The Port of Oakland’s Seaport plan notes California’s 2030 and 2050 greenhouse gas reduction goals, but is timid with regards to its implementation of electrification. It uses various excuses to shy away from more urgent adoptions of electric trucks and equipment. Researchers from the University of California, Berkeley’s Center for Environmental Public Policy rightly believe they could be more ambitious. David Wooley, the Executive Director of the Center for Environmental Public Policy, says “trends in battery technology costs suggest that electric drive technology may become competitive with new diesel equipment soon;” and he added that “action now will also position the Port, its tenants and supporting business to reduce costs and improve competitiveness of port operations over the long term.“ The process could also be sped up by using information from the ports of Los Angeles and Long Beach pertaining to the adoption of electric equipment and infrastructure.
The West Oakland Indicators Project has been a vital part of pushing the Port of Oakland to make sure this plan centers the public health and air quality of the surrounding community. Oakland has a long history of resistance and consistent action from frontline communities fighting against industry that harms public health and destroys the environment. Now with the support of legal advocacy organizations and in partnership with three of the state’s most active ports, these populations are gaining traction in creating urban equity and sustainable futures.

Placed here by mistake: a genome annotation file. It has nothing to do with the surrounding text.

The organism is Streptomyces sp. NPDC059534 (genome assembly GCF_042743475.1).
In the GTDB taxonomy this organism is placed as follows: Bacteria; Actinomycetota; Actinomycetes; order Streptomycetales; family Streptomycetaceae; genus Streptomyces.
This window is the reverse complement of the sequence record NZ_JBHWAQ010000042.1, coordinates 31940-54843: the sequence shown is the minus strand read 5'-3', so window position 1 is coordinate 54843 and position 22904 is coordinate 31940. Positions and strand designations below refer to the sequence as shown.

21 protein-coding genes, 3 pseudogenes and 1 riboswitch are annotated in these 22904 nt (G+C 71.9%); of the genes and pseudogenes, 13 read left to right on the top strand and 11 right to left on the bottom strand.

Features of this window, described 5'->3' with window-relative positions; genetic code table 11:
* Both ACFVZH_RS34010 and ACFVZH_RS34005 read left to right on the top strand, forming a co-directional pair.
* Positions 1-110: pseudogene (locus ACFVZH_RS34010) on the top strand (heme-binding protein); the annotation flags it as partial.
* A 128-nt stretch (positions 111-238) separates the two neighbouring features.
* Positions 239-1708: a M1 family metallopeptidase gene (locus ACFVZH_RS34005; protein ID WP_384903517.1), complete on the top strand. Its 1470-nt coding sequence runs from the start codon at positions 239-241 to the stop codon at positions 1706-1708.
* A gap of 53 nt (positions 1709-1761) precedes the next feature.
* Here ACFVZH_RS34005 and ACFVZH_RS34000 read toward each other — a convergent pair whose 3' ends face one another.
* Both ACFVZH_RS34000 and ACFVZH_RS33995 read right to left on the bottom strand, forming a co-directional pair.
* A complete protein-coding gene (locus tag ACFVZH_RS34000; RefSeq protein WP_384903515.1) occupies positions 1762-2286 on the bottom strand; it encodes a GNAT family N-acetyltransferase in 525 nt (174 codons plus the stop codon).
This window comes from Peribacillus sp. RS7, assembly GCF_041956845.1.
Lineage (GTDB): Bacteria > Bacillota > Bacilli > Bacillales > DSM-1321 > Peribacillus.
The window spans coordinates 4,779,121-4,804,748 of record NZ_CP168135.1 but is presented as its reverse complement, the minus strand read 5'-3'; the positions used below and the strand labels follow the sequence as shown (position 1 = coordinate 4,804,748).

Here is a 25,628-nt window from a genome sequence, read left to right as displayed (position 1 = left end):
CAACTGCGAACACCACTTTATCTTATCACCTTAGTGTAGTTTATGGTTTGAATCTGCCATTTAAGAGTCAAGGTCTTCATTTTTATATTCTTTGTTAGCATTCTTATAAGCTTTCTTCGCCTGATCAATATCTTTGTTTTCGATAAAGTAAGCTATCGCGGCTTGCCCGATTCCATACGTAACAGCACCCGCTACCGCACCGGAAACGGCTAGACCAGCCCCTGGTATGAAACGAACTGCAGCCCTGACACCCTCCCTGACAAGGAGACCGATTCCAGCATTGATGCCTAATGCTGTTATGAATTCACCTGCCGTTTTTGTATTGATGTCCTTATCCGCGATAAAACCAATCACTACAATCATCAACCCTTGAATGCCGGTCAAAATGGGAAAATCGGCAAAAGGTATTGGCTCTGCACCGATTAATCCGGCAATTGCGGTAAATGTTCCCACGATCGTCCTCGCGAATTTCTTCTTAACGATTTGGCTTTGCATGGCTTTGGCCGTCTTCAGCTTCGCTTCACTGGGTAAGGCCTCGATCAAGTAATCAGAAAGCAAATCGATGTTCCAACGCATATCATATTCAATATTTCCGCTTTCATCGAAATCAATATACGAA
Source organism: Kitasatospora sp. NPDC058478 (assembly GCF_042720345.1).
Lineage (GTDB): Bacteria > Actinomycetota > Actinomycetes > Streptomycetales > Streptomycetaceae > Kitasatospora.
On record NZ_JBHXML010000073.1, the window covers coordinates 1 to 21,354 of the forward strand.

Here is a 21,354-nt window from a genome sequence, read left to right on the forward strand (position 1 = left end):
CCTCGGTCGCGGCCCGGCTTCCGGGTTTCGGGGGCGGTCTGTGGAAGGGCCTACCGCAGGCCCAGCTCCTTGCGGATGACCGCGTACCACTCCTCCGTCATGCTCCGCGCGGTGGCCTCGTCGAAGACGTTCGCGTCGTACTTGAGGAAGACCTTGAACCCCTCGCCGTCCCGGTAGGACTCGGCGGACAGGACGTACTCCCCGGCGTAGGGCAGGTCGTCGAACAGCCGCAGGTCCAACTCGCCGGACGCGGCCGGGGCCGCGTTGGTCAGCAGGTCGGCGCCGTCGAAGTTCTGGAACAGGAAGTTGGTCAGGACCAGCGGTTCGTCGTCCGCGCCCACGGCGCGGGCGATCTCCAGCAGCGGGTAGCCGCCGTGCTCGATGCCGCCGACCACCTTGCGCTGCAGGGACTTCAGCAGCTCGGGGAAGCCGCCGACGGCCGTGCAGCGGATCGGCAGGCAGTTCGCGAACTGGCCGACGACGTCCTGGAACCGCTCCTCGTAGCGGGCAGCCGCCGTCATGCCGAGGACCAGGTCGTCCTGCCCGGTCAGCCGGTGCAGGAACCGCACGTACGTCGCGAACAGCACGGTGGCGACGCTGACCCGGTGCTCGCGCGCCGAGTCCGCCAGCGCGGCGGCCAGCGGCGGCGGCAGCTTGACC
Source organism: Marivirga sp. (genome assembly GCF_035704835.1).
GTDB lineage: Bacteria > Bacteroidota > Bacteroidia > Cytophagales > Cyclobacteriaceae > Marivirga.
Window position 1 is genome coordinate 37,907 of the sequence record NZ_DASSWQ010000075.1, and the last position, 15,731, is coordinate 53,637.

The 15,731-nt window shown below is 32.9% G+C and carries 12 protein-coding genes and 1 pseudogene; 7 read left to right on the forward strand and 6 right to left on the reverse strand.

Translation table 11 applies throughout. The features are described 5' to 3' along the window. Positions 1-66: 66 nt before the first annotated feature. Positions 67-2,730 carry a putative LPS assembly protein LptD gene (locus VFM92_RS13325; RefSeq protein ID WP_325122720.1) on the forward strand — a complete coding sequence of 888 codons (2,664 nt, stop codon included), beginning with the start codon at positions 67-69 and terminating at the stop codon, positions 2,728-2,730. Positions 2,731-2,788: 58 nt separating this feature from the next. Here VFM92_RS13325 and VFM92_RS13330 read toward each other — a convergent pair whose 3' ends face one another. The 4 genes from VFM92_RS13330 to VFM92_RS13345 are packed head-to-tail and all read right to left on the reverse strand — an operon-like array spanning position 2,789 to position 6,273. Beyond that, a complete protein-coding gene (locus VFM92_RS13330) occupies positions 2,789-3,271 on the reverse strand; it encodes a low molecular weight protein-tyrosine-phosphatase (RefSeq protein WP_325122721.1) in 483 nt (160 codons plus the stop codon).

In cities and towns in California over the years organizations like Earthjustice, the Sierra Club, and Communities for a Better Environment have managed to uphold and strengthen some of the restrictive policies and regulations for companies whose work often hurts certain communities. With communities at the forefront, the environmental movement throughout California has managed to stop some refineries from being reopened and prevent widespread fracking. The support for zero emissions gives me hope that if we commit to acting on climate change with a renewed urgency we can also address some decades long spatial-racial justice issues that have plagued California cities.
Clean energy is the future for healthy, equitable communities. I hope cities across the country will join California in making the zero-emissions future a priority.